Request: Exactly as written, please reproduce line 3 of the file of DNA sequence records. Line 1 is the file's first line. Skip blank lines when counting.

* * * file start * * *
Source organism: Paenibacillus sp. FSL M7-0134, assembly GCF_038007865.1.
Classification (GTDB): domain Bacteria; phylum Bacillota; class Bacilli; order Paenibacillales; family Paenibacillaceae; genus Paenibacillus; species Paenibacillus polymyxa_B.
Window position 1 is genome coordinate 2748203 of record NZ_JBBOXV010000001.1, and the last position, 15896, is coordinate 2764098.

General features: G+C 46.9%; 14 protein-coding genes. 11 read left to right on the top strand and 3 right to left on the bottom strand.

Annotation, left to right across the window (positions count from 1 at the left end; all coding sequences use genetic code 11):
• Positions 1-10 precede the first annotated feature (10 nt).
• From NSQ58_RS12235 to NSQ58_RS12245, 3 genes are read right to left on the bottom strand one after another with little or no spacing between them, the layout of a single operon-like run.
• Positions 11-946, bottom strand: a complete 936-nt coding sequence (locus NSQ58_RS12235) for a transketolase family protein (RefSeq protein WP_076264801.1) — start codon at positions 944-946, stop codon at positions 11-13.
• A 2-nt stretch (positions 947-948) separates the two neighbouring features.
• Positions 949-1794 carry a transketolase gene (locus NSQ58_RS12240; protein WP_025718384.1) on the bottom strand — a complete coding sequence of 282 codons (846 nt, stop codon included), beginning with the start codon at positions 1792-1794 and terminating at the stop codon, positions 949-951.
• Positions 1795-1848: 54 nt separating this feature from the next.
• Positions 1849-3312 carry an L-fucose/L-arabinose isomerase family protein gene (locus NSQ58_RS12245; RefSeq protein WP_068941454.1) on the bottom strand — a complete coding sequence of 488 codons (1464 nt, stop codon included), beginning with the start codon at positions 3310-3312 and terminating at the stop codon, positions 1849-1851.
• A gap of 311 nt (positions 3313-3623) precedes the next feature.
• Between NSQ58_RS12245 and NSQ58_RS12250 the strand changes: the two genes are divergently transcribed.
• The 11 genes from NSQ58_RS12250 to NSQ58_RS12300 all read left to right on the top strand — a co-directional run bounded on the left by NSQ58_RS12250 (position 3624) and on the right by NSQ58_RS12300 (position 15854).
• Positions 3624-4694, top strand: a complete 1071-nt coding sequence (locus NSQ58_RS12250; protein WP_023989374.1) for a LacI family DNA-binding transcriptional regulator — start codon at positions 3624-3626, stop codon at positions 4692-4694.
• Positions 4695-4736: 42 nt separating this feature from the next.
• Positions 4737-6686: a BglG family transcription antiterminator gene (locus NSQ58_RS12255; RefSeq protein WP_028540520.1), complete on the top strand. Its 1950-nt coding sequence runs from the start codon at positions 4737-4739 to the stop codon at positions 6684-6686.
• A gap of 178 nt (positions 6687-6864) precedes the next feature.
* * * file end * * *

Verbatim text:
Window position 1 is genome coordinate 2748203 of record NZ_JBBOXV010000001.1, and the last position, 15896, is coordinate 2764098.